Cocaine deals, nuclear fridges and movie budgets: the true story of how Back To The Future got its DeLorean

(Image credit: Universal)

Chances are, if you’ve ever heard the name DeLorean before, it’s because of the famous time-travelling car from Back to the Future and not because of the vehicle's creator, John DeLorean, and his ruinous brushes with FBI cocaine stings and million-dollar embezzlements. A new documentary, Framing John DeLorean, starring Alec Baldwin in the eponymous role, is going some way to change that. The movie shows how the DeLorean car proved to be one of the most disastrous automotive business ventures of the 20th century. One of the people who had input on the script was Back to the Future co-writer Bob Gale – a man partly responsible for making the car far more than just a messy footnote in the history of the 1980s American car industry.  

That less than savoury history – full of drugs, fraud and morally dubious business decisions – might not be as wholesome as the Back To The Future trilogy, but it’s exactly what lead to the car’s inclusion. The scandal featured prominently in the news during the first movie’s production and, according to the movie’s co-writer Bob Gale, it was one of the key reasons it eventually replaced the original choice of time machine: an... old fridge?

“We wrote two drafts of Back to the Future in 1980 and 1981,” explains Gale over the phone. “The time machine was built into an old refrigerator, and Doc had to carry it around on the back of a pickup truck.” While that’s obviously way less cool than a stainless steel sports car, it was actually for more practical reasons that Gale and director Robert Zemeckis ultimately went with wheels. “In 1984, we get the movie into pre-production,” says Gale, “and the director, Bob Zemeckis, is now looking at the script not as a work of storytelling, but as a blueprint for a movie. Now he’s got his practical director’s hat on, and he’s trying to figure out: ‘How am I going to film all this stuff?’ One morning, he came into the office, and he said, ‘Hey, Bob, wouldn’t it make more sense if Doc Brown had built the time machine into a car? Then it would be mobile and we wouldn’t have to carry it around on this pickup truck.’”

(Image credit: Universal Pictures)

It seems amazing that such a famous and iconic part of movie history was simply something that “made the logistics a lot easier”. Incredibly, as well, it was all just a matter of timing. Gale explains: “This was in July or August in 1984, and John DeLorean happened to be on trial for cocaine trafficking. The story was that he made a cocaine deal, the proceeds for which he was going to use to buoy up his car company that was in serious financial trouble.” As well as bringing the car to Gale and Zemeckis’ attention, John DeLorean’s “bad-boy image” gave it a sense of notoriety, making the vehicle “a little bit dangerous and cool”. That edged out a potential rival, a Mercedes gull-wing car, also around at the time, that “didn’t have the cool factor that the DeLorean had,” according to Gale. Those wing doors were key not only because “it kind of says ‘future, future, future” but also helped the car look more like a UFO when it initially jumps back to 1955 and scares a local family. “The whole gag at the Peabody farm, where they think it looks like a spaceship?” Gale points out. “That’s obviously done by the gull-wing doors”.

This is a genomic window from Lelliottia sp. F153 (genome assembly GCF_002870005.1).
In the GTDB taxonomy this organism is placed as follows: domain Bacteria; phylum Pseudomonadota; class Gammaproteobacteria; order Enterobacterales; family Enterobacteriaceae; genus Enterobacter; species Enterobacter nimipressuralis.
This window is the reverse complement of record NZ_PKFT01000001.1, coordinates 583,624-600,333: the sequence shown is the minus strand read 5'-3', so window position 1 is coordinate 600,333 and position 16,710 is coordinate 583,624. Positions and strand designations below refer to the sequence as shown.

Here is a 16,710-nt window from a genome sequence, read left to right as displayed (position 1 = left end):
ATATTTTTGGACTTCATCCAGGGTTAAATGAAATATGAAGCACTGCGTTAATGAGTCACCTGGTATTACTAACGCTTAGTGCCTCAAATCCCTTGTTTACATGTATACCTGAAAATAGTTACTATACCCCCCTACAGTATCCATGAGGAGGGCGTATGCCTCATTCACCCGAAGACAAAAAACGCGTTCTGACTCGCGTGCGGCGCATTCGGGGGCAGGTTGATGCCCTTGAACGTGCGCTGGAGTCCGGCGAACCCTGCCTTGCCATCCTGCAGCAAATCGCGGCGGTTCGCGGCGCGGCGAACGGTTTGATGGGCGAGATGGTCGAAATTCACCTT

The DeLorean went on to become an integral part of the movie. The need to hit 88 miles per hour and for roads (whether you needed them or not) helped shaped the sequels and stemmed both from the car and the “setup of rules that you do in good storytelling,” says Gale. “We had to come up with a logic as to how the DeLorean could travel through time. We always thought of a nuclear reaction as a key element and, in fact, in the old, old drafts, they had to take the refrigerator time machine to a nuclear test site and harness the energy from an atomic bomb test in Nevada.” Let that sink in for a moment: at one point in time, Marty McFly and Doc Brown could have ‘nuked the fridge’, twenty years before Indiana Jones even considered the idea in Kingdom of the Crystal Skull. Fortunately, says Gale, “that was expensive, so we ended up not doing it.”

The DeLorean, then, shaped one of Hollywood’s greatest movie franchises just as much as Zemeckis, Gale, Michael J Fox or Christopher Lloyd. Although perhaps the most amazing thing Gale reveals is this bit of trivia: the DeLorean’s speedometer only goes up to 85 miles an hour. Wait, what? “It was an underpowered car,” Gale says. “When we finally got our hands on a DeLorean, we discovered that the stock speedometer only went up to 85 miles an hour [laughs]”. Turns out those crucial shots of the all-important speed were faked, at least to begin with. “I don’t know whether we shot the shots you see of the speedometer in a different car, or if we switched out the stock speedometer, for one that went up higher,” Gale says. It was easily fixed in the long run though: “The stock car had only a six-cylinder engine in it [and] when we went back to do the sequels we had our guys put eight-cylinder engines in so that we could get it going faster.”

Framing John DeLorean, featuring Bob Gale is out now on Digital Download.